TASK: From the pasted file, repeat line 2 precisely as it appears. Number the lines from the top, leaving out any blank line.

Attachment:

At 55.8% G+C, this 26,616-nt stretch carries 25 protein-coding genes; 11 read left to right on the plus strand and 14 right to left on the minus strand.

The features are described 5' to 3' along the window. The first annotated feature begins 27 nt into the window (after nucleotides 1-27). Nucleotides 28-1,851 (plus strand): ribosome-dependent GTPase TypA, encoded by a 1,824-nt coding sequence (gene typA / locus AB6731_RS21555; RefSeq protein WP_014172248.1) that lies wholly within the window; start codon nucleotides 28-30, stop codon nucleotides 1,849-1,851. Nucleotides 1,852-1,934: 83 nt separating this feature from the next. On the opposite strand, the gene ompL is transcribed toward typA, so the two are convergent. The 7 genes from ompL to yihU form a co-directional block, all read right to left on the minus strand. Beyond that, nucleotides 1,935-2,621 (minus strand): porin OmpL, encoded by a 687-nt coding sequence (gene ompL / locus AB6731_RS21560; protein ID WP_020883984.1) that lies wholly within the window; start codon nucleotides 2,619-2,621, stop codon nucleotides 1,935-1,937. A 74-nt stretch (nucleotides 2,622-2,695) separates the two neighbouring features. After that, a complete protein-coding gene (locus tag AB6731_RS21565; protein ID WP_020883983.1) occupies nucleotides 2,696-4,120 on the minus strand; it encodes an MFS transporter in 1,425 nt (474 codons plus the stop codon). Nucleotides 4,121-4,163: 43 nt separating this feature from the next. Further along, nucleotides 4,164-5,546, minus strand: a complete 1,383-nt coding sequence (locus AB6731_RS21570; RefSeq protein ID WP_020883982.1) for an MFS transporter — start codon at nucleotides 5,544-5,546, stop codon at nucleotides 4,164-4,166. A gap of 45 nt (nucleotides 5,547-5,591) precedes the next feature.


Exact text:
The features are described 5' to 3' along the window. The first annotated feature begins 27 nt into the window (after nucleotides 1-27). Nucleotides 28-1,851 (plus strand): ribosome-dependent GTPase TypA, encoded by a 1,824-nt coding sequence (gene typA / locus AB6731_RS21555; RefSeq protein WP_014172248.1) that lies wholly within the window; start codon nucleotides 28-30, stop codon nucleotides 1,849-1,851. Nucleotides 1,852-1,934: 83 nt separating this feature from the next. On the opposite strand, the gene ompL is transcribed toward typA, so the two are convergent. The 7 genes from ompL to yihU form a co-directional block, all read right to left on the minus strand. Beyond that, nucleotides 1,935-2,621 (minus strand): porin OmpL, encoded by a 687-nt coding sequence (gene ompL / locus AB6731_RS21560; protein ID WP_020883984.1) that lies wholly within the window; start codon nucleotides 2,619-2,621, stop codon nucleotides 1,935-1,937. A 74-nt stretch (nucleotides 2,622-2,695) separates the two neighbouring features. After that, a complete protein-coding gene (locus tag AB6731_RS21565; protein ID WP_020883983.1) occupies nucleotides 2,696-4,120 on the minus strand; it encodes an MFS transporter in 1,425 nt (474 codons plus the stop codon). Nucleotides 4,121-4,163: 43 nt separating this feature from the next. Further along, nucleotides 4,164-5,546, minus strand: a complete 1,383-nt coding sequence (locus AB6731_RS21570; RefSeq protein ID WP_020883982.1) for an MFS transporter — start codon at nucleotides 5,544-5,546, stop codon at nucleotides 4,164-4,166. A gap of 45 nt (nucleotides 5,547-5,591) precedes the next feature.